Deliberating Deposit Replacement

Published on Monday, 11 May 2020. Posted in Case Studies

A case that The Property Ombudsman was asked to review came from a tenant about the information she was given about the deposit replacement product (DRP) before the tenancy commenced; her attempt to change from the DRP to a regular deposit scheme and the agent’s handling of the same; as well as concerns about the arbitration process.


The first element of this complaint concerned the information the tenant was provided about the DRP when she applied to rent the property. She said that she was not made aware of the terms and conditions of the DRP before she was asked to sign the No Deposit Option (NDO) agreement.

The use of DRPs within the lettings industry is relatively new; the updated TPO Code of Practice for Residential Letting Agents 2019 covers these products. Paragraph 13o of the Code obliges agents to ensure that they explain the potential advantages and disadvantages of a DRP in clear terms to both tenants and landlords before they proceed.

As the tenant applied to rent the property in 2018, this predated the inclusion of Paragraph 13o within the Code. However, information relating to the advantages and disadvantages of a DRP essentially constitutes disclosure of material information and therefore should have been fully explained.

The agent provided a copy of the information they said they sent to the tenant by email when she applied to rent the property, which included a Tenancy schedule as well as the terms and conditions of the NDO agreement. This was a 25-page document. The tenant provided the document she received; this was 13 pages and the terms and conditions of the NDO agreement were not included. There was some basic information to explain the process of the DRP.

In this case, the Ombudsman criticised the agent’s provision of service. Firstly, the agent should have had a copy of the full terms and conditions of the NDO available for the tenant on the day she applied to rent the property. Secondly, the NDO Agreement should have made clear that these payments were non-refundable; the tenant had not understood the product and thought that the payments would be returned at the end of the tenancy if there were no rent arrears or damage. The exact nature of the DRP was not clear from the information initially provided.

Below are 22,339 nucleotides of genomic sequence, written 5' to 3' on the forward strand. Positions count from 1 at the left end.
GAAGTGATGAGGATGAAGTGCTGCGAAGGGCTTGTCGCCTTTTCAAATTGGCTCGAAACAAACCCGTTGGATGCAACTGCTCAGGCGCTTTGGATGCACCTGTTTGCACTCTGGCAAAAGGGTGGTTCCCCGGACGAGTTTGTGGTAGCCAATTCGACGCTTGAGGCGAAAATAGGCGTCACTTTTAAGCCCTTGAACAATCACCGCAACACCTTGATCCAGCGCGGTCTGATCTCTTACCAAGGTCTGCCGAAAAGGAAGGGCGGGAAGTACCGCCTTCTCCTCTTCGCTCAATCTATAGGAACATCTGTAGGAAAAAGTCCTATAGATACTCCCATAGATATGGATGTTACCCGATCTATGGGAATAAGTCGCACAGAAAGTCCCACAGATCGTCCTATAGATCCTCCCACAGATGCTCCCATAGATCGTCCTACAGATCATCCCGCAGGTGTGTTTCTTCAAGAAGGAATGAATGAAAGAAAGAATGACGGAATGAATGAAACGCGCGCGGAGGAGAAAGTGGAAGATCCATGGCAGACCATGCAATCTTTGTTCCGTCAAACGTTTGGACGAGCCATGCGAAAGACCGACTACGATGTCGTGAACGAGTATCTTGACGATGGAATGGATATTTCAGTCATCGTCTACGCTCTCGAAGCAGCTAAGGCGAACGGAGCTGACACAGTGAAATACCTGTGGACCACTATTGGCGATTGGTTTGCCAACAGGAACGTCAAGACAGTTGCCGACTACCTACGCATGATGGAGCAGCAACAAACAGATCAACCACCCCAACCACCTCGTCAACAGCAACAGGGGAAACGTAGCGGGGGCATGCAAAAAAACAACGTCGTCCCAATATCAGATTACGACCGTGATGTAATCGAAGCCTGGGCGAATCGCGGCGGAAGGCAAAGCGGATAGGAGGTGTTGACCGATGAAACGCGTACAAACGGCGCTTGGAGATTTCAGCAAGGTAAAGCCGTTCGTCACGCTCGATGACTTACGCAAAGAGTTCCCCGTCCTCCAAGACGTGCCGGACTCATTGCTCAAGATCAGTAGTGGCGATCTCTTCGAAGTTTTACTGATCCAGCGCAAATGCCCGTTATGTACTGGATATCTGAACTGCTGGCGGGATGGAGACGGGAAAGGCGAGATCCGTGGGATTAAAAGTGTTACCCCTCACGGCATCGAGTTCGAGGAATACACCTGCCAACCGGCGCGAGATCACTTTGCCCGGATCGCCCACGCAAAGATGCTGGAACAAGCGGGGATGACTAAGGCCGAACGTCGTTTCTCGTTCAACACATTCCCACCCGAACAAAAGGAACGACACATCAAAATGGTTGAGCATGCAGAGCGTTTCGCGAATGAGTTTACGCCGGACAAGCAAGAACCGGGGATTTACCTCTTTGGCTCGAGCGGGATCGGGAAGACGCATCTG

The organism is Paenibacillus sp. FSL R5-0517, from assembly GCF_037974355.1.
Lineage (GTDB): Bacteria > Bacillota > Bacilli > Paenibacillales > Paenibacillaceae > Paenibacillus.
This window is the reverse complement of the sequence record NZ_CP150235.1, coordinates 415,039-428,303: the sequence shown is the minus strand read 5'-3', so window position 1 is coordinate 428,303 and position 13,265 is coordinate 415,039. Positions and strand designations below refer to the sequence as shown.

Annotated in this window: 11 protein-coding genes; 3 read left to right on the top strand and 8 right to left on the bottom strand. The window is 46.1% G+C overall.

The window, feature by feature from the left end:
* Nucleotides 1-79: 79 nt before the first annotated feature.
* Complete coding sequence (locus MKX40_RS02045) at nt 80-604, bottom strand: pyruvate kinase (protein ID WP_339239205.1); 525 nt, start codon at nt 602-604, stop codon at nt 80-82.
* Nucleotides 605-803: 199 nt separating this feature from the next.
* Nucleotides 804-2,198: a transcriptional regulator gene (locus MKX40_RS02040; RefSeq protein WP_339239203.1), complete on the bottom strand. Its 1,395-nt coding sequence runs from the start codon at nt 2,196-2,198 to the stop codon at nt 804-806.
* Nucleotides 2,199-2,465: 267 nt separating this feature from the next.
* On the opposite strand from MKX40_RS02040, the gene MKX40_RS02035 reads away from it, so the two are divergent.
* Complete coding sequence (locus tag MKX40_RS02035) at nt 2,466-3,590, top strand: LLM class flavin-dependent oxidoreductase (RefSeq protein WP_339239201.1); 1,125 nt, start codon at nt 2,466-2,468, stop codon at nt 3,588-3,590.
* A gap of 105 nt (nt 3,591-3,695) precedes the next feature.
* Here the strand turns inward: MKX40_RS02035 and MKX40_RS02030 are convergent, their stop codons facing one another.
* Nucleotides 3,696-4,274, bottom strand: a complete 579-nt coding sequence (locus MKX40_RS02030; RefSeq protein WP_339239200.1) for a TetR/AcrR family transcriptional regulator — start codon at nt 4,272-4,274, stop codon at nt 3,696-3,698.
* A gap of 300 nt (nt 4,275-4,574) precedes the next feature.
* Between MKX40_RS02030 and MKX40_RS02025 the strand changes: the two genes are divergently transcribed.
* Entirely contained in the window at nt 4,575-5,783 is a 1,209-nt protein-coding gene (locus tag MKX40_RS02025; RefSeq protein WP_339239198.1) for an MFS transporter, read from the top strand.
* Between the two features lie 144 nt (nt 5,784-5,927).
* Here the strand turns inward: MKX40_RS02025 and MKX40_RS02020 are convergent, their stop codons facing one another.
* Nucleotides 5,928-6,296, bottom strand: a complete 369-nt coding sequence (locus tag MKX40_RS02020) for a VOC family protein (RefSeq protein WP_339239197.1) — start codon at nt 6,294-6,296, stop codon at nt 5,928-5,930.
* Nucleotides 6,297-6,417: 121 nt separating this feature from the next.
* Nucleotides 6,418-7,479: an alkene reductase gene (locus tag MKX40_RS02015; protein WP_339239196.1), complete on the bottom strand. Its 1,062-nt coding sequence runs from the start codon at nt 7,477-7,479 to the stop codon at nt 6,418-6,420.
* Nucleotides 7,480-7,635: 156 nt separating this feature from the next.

The second element of this complaint concerned the tenant’s attempt to cancel the

NDO agreement and pay a traditional security deposit instead. She had decided, part way through the tenancy and upon realising that the monthly sums were a fee rather than beingrefundable at the end of the tenancy, to switch to paying a traditional deposit. The tenant was upset that she was asked to pay an administration fee to do so.

The Property advertisement stated that a Tenancy Agreement Substitution charge of £150 inclusive of VAT would be payable if the tenant wanted to cancel the NDO agreement and pay a standard security deposit. This was also detailed in the NDO agreement and therefore the Ombudsman considered that the tenant was made sufficiently aware of the charge she would need to pay should she wish to change from the NDO during the tenancy. TPO also sought advice from MHCLG and ARLA about this fee; both considered that if a tenant opted for a DRP the Tenant fee Act was no longer applicable, in that the DRP was outside the Act. It is therefore permissible for an insurance company to charge a fee to terminate an insurance product early.

Finally, the tenant also raised concerns about the end of tenancy process. She was upset about having to pay a fee to challenge the deductions. Having rented before, she had thought that she could approach a tenancy deposit scheme with no charge. In this case the NDO clearly stated that there would be a fee of £150 (inclusive of VAT) to access arbitration and hence this part of the complaint was not upheld. TPO’s view is that any fee must be stated; certainly, tenants may not expect to pay to challenge deductions and such a fee is material information that should be clearly disclosed.


The complaint was supported to the extent that the agent had not ensured that the tenant was provided with all maternal information about the deposit replacement product when she applied to rent the property. An award of compensation of £150 for the resulting aggravation was made in full and final settlement of the dispute.